An election year budget that focuses on investments in research infrastructure and partnerships with industry but flatlines funding for basic science is being lamented as a lost opportunity by Canadian research advocates.

At issue is the funding for the three federal granting councils that distribute money for academic work in the natural, health and social sciences.

Last year, that funding amounted to about $2.7-billion, and this year’s budget maintains that. Because of inflation and increasing competition, that is actually a tightening of resources for rank-and-file scientists at Canada’s universities and hospitals. At the same time, those institutions are vying for a share of a $1.5-billion pot of money called the Canada First Research Excellence Fund, which the government unveiled last year and is aimed at helping push selected projects to a globally competitive level.

“Big science is fine, but it requires a base of healthy little science,” said Jim Woodgett, director of research at Mount Sinai Hospital in Toronto.

The issue resonates beyond Canada’s research institutions. After winning a majority in 2011, the Harper government ignited fierce criticism by shutting federal labs and blocking federal scientists from speaking publicly about their work. Now, with two successive budgets that spotlight large allocations to research over many years, Prime Minister Stephen Harper may be looking to head off accusations his government is anti-science.

Last week, the budget drew positive reviews from Canadian universities, which were relieved that Finance Minister Joe Oliver avoided cuts to research in his effort to balance the books.

But others are less enthusiastic. Rather than re-energizing the research sector, they say, the federal budget maintains the status quo at a time when other countries are staking more on science as a long-term strategic investment.

The government says it is putting tax dollars where the research community wants them. That includes a $1.33-billion six-year renewal of the Canada Foundation for Innovation, which underwrites up to 40 per cent of the cost of major research facilities. Similarly, a $105-million commitment keeps the lights on for the next five years at CANARIE, the organization tasked with providing digital infrastructure to Canadian research institutions.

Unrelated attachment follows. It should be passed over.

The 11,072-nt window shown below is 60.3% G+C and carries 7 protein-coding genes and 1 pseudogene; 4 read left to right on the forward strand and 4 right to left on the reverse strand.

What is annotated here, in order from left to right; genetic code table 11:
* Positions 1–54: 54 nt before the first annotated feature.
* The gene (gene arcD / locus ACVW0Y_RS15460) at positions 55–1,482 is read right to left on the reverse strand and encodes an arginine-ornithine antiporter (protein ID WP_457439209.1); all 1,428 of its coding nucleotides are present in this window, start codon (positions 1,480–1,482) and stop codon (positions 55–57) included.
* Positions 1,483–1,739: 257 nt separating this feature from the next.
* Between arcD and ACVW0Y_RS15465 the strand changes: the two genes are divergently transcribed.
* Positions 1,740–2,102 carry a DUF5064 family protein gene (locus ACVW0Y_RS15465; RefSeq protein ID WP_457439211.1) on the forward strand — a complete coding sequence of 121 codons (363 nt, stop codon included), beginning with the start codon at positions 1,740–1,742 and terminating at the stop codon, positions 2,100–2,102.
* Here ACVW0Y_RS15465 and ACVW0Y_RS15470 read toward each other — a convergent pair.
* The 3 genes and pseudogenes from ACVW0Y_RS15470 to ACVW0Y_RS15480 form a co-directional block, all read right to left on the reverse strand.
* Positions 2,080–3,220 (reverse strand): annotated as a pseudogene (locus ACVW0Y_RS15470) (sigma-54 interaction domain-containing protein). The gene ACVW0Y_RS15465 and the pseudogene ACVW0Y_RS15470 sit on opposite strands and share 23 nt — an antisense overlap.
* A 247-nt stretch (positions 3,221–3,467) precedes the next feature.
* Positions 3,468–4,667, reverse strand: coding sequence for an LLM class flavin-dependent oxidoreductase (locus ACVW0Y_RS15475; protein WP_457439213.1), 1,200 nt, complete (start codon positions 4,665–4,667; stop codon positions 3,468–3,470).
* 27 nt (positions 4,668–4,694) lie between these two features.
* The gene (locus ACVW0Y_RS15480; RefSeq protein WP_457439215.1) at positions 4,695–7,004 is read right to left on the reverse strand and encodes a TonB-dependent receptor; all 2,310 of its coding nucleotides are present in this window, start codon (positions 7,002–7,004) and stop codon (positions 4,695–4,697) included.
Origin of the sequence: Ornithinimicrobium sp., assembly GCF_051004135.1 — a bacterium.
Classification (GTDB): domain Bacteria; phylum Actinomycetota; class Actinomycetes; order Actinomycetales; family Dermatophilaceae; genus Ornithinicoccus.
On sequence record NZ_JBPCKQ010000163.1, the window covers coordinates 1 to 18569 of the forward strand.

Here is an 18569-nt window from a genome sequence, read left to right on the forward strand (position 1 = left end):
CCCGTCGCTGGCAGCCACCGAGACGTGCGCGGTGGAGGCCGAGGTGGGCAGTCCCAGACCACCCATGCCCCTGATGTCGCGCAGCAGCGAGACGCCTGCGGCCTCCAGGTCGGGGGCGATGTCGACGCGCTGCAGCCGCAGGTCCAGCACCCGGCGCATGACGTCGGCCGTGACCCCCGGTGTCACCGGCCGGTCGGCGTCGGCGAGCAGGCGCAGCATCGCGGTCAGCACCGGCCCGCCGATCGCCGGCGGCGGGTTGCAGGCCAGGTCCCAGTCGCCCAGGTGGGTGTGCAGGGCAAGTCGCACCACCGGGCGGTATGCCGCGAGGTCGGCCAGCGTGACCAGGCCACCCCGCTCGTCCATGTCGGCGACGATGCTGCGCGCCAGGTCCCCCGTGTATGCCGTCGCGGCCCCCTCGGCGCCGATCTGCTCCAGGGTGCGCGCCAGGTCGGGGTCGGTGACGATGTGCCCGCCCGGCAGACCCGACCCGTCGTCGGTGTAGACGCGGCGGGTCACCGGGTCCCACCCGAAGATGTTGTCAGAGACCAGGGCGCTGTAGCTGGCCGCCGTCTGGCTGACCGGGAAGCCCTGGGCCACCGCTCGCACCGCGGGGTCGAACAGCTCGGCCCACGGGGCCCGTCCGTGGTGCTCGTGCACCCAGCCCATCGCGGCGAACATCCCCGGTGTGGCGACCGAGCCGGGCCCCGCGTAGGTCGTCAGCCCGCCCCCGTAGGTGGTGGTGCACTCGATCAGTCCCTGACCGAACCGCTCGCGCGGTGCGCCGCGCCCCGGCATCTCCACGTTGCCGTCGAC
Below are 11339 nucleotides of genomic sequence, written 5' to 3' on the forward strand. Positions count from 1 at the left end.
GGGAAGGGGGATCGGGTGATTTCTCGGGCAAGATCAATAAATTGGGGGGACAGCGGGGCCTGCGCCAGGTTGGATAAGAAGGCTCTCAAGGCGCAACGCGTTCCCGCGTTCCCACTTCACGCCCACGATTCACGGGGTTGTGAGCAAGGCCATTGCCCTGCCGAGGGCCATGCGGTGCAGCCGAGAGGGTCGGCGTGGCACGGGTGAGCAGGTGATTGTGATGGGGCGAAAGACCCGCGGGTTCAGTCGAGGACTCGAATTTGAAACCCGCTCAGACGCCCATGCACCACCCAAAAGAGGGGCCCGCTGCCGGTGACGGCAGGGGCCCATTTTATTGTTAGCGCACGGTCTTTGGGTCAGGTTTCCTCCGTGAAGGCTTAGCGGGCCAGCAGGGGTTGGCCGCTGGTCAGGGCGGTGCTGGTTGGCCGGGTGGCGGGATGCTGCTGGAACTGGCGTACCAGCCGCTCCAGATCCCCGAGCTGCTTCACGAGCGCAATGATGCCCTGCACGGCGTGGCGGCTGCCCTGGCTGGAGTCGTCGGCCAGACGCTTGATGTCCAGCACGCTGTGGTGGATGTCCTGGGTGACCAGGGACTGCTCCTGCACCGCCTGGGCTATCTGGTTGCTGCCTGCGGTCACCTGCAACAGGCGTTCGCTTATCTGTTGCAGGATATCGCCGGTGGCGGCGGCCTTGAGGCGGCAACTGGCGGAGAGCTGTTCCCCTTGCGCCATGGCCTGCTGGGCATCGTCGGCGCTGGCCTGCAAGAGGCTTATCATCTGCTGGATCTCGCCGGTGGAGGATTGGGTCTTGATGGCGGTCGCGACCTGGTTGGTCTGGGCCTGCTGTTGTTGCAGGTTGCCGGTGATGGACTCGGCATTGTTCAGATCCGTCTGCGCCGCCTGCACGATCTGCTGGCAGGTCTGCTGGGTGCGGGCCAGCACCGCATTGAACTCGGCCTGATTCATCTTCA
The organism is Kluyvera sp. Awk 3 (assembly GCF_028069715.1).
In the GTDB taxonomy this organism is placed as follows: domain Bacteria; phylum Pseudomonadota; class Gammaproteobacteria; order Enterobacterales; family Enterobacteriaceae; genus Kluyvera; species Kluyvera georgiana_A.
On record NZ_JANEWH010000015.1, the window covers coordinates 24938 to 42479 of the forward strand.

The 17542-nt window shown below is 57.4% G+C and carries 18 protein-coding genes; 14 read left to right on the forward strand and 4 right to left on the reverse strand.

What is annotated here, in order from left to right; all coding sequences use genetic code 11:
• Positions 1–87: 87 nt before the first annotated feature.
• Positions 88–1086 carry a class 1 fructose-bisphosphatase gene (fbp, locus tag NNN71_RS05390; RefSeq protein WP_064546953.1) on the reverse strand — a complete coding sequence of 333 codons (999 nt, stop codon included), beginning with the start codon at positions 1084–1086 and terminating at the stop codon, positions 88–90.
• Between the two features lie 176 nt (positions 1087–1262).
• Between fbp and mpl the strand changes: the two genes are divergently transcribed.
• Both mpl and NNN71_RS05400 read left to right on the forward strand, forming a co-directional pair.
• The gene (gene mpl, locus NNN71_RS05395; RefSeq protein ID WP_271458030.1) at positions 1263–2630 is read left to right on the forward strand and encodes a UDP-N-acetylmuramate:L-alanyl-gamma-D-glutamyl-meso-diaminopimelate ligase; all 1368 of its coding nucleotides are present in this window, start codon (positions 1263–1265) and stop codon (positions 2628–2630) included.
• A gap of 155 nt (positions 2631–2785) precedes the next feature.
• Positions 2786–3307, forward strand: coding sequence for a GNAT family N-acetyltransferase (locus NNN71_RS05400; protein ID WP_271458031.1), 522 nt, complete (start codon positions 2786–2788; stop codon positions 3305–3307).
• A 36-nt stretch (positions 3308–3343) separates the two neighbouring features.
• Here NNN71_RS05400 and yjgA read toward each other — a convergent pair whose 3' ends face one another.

“This is all about creating an environment where our research community can grow,” Ed Holder, Minister of State for Science and Technology, told The Globe and Mail.

One extra bonus for science in this year’s budget is a $243.5-million commitment to secure Canada’s partnership in the Thirty Meter Telescope, a huge international observatory that is slated for construction on a Hawaiian mountain top. Given its high price-tag, many thought it unlikely that the Harper government would go for the project. In the end, the telescope likely benefited from the fact that had the Canada committed less money, most of the economic returns associated with building it would flow elsewhere.

The budget also reflects the Harper government’s preference for tying funding to partnerships with industry. A promised increase of $46-million for the granting councils next year will be largely for spurring collaborations between academic researchers and industrial partners rather than for basic research.

Whether or not science becomes an issue in the upcoming election campaign, some research advocates say the budget shows that the government’s approach to science is still too narrow. While it renews necessary commitments to research infrastructure, they fear not enough money will be left for people doing the kind of work that expands knowledge but does not always produce an immediate economic return.

“You run the risk of having these wonderful labs with no people in them,” said Deborah Gordon-El-Bihbety, president of Research Canada, an alliance of stakeholders in Canadian health research. “They’ve not solved the problem of how they make sure they get the right balance.”

An independent analysis of the 2015 budget prepared by Higher Education Strategy Associates, a Toronto based consulting firm, shows that when inflation is factored in, the money available for researchers through the granting councils has been in decline since 2009.

Mr. Holder said the investments in science in this year’s budget reflect strong and continued support in a year of declining revenues.

“For anyone to suggest that this government isn’t doing anything but putting science and technology first, then they haven’t read the document,” he said.

The Globe and Mail
Published Monday, Apr. 27 2015, 9:38 PM EDT
Last updated Monday, Apr. 27 2015, 11:37 PM EDT